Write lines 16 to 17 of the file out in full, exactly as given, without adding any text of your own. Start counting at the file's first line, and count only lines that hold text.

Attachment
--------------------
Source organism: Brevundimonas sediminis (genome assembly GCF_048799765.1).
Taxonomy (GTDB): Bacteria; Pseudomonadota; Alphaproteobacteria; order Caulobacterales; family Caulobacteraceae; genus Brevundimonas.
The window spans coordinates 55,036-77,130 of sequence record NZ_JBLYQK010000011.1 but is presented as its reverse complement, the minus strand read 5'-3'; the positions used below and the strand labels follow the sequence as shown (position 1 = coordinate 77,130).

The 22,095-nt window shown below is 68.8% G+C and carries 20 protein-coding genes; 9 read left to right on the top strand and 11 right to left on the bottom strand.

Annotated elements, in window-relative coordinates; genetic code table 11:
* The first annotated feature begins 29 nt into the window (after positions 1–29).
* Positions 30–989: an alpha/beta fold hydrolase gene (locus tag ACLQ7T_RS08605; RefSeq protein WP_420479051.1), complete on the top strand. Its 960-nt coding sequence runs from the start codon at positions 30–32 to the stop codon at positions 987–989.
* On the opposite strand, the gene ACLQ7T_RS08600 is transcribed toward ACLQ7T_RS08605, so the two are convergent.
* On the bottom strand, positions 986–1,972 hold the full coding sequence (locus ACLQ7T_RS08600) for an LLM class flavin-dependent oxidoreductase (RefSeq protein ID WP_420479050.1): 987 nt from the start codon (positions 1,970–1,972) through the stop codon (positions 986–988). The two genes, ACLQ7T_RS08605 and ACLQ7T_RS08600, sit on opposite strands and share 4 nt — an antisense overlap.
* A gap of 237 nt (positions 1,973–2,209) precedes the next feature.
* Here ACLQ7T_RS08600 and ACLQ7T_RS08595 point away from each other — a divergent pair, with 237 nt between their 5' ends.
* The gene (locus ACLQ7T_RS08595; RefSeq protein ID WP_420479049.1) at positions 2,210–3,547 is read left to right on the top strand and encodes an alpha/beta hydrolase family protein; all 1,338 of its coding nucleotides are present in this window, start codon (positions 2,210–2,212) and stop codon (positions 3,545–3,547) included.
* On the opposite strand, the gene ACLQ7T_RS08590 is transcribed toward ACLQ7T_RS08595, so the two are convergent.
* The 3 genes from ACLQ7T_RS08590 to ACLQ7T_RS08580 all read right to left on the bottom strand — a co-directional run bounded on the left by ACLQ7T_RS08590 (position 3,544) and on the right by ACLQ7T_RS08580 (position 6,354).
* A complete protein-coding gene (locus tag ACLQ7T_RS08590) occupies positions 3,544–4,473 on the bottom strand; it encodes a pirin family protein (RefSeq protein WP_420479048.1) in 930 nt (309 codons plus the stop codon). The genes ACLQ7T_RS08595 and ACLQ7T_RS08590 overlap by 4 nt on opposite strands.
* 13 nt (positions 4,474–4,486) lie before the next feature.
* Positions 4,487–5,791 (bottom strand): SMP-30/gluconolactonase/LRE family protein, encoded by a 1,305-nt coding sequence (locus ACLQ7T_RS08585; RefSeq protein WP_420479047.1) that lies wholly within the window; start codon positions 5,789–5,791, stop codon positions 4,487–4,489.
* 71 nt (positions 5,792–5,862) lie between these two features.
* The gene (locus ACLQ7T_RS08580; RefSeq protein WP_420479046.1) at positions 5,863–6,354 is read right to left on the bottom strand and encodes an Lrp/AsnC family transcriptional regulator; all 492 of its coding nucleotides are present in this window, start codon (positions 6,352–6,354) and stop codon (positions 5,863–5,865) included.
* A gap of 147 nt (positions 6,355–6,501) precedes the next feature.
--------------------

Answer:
* 13 nt (positions 4,474–4,486) lie before the next feature.
* Positions 4,487–5,791 (bottom strand): SMP-30/gluconolactonase/LRE family protein, encoded by a 1,305-nt coding sequence (locus ACLQ7T_RS08585; RefSeq protein WP_420479047.1) that lies wholly within the window; start codon positions 5,789–5,791, stop codon positions 4,487–4,489.